Enough!

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So, in today’s post, I want to establish my intent, and lay down a couple of philosophical thoughts for why facts and evidence should always be our foundation.

Kathryn Schultz states in her “Fantastic Beasts and How to Rank Them(The New Yorker, Nov 6, 2017 issue):

One of the strangest things about the human mind is that it can reason about unreasonable things. [emphasis mine] It is possible, for example, to calculate the speed at which the sleigh would have to travel for Santa Claus to deliver all those gifts on Christmas Eve…And it is possible to decide that a yeti is more likely to exist than a leprechaun, even if you think that the likelihood of either of them existing is precisely zero.”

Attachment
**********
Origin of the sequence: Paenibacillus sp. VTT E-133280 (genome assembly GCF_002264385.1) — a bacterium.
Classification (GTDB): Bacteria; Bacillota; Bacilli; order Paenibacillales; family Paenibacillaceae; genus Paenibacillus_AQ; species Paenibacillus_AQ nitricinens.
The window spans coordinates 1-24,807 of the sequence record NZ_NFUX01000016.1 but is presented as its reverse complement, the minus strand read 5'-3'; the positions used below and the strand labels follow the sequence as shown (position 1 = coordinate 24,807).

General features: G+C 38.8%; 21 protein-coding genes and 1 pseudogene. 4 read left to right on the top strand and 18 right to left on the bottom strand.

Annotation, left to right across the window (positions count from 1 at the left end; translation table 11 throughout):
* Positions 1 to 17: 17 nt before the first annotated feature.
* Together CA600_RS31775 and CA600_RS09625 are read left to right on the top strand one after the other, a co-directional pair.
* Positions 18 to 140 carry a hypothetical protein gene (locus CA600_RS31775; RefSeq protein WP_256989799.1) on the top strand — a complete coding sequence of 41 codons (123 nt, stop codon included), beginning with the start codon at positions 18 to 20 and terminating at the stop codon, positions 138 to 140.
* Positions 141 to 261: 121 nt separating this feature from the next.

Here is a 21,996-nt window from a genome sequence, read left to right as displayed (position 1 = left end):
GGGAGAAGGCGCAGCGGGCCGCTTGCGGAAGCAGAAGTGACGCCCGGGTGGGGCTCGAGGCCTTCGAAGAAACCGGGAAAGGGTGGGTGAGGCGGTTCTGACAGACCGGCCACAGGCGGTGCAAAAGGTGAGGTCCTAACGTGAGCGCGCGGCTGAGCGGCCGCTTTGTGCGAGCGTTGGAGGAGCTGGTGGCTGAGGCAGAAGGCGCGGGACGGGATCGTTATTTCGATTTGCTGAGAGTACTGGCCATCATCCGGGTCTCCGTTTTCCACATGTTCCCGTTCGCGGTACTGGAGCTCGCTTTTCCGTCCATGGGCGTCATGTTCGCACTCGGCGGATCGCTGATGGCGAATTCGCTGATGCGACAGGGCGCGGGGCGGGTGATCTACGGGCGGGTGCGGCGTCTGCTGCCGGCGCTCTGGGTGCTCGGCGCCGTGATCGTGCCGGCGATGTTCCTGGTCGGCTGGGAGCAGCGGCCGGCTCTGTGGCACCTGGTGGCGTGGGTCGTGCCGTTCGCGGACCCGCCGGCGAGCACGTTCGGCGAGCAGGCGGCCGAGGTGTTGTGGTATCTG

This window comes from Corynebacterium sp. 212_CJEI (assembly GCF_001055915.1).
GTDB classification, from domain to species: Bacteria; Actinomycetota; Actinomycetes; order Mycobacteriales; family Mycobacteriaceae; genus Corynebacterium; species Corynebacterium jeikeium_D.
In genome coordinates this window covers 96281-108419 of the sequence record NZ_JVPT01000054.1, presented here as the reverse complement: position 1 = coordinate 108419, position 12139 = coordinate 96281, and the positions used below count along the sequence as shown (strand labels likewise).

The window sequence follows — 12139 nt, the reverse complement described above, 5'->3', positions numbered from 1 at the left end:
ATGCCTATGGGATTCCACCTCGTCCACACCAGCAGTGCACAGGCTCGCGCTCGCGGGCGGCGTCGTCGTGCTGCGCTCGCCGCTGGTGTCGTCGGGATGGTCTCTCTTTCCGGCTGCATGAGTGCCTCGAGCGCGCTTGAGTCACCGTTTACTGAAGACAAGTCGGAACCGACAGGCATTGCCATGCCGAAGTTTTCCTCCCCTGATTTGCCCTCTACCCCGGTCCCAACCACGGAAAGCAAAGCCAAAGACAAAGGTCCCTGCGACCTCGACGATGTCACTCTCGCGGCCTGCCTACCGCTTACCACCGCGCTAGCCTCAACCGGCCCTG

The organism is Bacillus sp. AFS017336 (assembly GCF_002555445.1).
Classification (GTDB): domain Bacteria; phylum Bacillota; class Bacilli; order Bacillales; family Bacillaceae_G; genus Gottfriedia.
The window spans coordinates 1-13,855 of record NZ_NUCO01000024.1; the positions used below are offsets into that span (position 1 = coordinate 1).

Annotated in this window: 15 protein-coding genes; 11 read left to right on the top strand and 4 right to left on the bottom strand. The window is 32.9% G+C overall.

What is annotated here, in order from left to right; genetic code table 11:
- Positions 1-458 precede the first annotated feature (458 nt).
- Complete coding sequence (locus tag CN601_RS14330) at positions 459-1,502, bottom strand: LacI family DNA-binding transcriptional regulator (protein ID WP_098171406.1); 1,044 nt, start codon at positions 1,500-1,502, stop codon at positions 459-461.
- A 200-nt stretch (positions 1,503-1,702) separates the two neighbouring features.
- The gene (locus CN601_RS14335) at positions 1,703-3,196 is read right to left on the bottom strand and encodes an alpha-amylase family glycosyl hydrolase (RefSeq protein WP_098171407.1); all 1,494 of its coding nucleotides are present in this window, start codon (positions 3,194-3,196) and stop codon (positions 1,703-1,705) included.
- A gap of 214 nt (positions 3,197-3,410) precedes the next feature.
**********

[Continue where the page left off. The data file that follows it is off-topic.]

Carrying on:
What is “real” vs. what could be “real” is the key. However, making such distinction often requires critical thinking. Any theory, conspiracy or not, when it’s proposed on the internet, and especially if it’s picked up by MSM, becomes a legitimate consideration. I don’t know how this has come about, but the practice of bending the facts has been going on for a while (re, Orwell). Most noticeably, of course, is equivocating between Darwin’s scientifically proven “Evolution” theory and the totally bogus “Intelligent Design,” for which to date there has not been any evidence presented that does not even more compellingly support evolution.